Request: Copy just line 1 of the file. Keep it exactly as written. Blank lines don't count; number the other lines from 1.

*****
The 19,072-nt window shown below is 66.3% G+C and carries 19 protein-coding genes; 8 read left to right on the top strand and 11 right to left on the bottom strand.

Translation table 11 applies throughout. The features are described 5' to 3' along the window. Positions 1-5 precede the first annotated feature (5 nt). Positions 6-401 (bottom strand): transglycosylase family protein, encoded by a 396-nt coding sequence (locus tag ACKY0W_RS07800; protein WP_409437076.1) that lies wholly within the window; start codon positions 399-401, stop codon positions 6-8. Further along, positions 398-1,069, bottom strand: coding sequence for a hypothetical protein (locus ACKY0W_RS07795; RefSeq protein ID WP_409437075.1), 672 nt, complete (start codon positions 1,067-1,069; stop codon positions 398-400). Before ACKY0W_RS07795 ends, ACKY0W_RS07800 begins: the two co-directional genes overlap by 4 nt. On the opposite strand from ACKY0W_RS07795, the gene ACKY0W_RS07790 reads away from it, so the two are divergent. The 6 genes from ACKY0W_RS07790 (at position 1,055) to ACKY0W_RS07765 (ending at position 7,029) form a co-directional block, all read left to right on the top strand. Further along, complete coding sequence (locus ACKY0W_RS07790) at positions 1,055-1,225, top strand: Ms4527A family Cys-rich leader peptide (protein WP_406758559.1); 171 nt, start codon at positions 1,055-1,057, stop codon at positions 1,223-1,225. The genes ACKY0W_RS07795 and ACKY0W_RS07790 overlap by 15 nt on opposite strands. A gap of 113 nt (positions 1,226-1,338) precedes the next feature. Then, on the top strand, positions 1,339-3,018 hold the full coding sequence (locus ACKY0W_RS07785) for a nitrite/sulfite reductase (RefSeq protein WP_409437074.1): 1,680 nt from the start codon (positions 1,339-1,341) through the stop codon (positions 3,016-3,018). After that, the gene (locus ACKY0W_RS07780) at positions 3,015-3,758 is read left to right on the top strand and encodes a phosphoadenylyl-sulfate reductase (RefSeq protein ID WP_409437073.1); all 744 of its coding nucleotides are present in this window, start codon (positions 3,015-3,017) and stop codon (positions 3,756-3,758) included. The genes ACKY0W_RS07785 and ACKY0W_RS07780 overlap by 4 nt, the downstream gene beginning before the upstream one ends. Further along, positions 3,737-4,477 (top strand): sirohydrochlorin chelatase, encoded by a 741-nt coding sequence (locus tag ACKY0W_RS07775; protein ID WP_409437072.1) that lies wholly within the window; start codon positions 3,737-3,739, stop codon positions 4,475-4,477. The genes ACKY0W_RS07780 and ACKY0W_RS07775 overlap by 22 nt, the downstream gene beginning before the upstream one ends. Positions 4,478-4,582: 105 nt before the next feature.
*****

The 19,072-nt window shown below is 66.3% G+C and carries 19 protein-coding genes; 8 read left to right on the top strand and 11 right to left on the bottom strand.